Police Constable David Packer has met with more intimidation at the 14th division of the Metropolitan Police Department.  Although not yet formally charged, he has been interviewed by internal investigating officers checking the possibility of laying a corruption charge against him.

Constable Packer’s action in refusing to “guard” the Morgentaler abortuary earlier this year has received widespread pro-life publicity.  In mid-July, Constable Packer received a generous donation from a Maritime pro-life supporter.  According to P.C. Packer, the address on the envelope was illegible, and there was no indication elsewhere as to the identity of the sender.  Packer then sent a telex to Nova Scotia police station, inquiring about the identity of the sender.  He has not received a reply and thus has no way of knowing to whom to return the kind offer of money.  Nonetheless, Packer told the Interim, he planned to keep the cheque, un-cashed, until such time as he could identify the sender.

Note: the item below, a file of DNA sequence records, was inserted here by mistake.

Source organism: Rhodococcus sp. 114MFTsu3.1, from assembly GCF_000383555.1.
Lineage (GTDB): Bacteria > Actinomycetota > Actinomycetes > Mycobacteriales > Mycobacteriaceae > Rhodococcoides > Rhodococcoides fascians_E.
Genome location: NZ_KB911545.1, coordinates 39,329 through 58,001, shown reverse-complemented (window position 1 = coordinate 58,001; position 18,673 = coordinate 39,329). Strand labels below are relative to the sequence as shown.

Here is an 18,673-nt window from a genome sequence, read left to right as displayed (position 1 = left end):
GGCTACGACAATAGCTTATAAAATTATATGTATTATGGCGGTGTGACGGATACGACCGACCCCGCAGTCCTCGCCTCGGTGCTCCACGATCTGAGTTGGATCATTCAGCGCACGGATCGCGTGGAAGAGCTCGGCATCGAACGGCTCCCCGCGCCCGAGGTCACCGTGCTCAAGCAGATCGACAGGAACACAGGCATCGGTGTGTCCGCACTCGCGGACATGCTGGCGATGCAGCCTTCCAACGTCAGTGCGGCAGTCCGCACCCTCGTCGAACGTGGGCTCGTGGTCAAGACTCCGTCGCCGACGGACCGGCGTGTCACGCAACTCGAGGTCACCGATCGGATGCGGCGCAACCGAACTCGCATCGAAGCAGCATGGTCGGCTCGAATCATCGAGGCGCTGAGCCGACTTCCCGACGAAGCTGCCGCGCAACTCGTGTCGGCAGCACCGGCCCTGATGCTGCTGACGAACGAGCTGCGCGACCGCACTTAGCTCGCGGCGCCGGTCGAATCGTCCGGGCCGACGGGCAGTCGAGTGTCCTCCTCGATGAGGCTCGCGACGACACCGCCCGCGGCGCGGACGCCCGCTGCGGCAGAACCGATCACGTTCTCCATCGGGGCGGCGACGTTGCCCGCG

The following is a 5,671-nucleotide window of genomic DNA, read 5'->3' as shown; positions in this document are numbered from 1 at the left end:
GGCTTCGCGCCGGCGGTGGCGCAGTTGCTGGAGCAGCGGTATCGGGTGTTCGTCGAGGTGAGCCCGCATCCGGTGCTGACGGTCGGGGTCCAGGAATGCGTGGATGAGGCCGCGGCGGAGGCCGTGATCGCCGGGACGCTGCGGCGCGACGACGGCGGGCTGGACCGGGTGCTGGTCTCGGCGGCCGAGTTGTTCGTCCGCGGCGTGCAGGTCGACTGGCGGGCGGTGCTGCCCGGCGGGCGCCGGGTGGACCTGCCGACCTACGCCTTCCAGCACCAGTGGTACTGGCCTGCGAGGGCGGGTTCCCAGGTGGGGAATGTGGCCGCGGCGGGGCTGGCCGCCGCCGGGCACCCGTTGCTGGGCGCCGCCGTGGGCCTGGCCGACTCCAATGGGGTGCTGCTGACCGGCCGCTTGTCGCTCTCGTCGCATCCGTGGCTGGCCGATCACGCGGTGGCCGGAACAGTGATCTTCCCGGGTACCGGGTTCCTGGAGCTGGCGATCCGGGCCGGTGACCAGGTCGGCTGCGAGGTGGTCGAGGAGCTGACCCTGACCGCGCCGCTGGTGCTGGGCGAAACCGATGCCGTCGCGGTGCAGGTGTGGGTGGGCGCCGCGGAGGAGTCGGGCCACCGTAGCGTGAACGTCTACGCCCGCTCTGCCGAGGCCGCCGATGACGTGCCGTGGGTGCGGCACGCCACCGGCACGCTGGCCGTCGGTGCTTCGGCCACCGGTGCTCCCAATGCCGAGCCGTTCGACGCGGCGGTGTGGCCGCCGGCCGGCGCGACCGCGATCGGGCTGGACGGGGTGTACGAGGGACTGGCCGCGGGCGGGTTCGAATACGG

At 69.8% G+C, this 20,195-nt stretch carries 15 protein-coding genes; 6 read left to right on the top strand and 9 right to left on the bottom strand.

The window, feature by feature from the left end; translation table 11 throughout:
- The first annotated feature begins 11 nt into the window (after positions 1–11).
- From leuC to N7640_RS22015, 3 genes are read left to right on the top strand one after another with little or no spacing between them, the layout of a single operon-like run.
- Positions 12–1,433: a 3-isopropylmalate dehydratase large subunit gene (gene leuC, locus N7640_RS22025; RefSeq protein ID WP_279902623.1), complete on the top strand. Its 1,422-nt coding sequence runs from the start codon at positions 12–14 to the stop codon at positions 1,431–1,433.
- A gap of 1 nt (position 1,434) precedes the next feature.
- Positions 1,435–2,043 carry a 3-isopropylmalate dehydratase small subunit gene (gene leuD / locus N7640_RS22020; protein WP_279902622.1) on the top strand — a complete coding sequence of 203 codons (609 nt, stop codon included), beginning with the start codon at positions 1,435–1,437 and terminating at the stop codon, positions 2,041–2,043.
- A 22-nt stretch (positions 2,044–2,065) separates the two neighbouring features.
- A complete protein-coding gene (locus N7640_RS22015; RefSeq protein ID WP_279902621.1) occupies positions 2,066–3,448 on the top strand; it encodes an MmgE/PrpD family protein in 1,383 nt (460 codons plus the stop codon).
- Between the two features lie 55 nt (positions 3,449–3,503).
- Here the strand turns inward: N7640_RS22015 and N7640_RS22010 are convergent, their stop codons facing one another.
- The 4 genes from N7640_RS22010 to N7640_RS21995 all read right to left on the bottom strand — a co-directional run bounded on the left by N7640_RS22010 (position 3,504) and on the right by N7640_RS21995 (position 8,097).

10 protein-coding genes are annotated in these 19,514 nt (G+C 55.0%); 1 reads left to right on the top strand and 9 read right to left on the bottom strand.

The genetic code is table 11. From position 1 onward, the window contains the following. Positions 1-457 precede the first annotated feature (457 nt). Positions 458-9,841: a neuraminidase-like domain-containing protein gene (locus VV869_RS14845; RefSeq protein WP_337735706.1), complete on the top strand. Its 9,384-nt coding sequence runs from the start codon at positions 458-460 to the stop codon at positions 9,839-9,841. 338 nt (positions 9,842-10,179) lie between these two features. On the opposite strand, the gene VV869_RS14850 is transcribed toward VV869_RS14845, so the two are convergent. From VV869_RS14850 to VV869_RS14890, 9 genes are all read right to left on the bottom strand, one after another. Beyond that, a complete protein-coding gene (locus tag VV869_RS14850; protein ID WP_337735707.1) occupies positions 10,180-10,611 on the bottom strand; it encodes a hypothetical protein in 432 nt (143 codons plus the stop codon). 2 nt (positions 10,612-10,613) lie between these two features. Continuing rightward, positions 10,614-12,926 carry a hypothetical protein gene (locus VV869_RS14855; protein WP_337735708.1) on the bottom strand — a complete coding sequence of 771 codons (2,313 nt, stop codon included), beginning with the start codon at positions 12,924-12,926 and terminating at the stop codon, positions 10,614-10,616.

Approximately 10 days after receiving the cheque, Packer was called to a superior’s office where he was asked a number of pointed questions.  He then discovered that the envelope had been opened, and the letter and cheque photocopied.

When asked by the Interim if it were the standard practice of the Toronto Police Department to open personal mail, PC Packer replied, “It is an outrage to have one’s mail opened, it is an outrage to have one’s locker searched, but it is part of police life that one must accept.”

PC Packer is not in the least bit intimidated by this latest official action.  He points to the coincidence of his upcoming trial date.

He thinks this may well be an attempt to “ruffle” him before his court appearance and says it was obviously premeditated.  After all, he points out, the police department waited long enough to find out whether or not he would cash the cheque.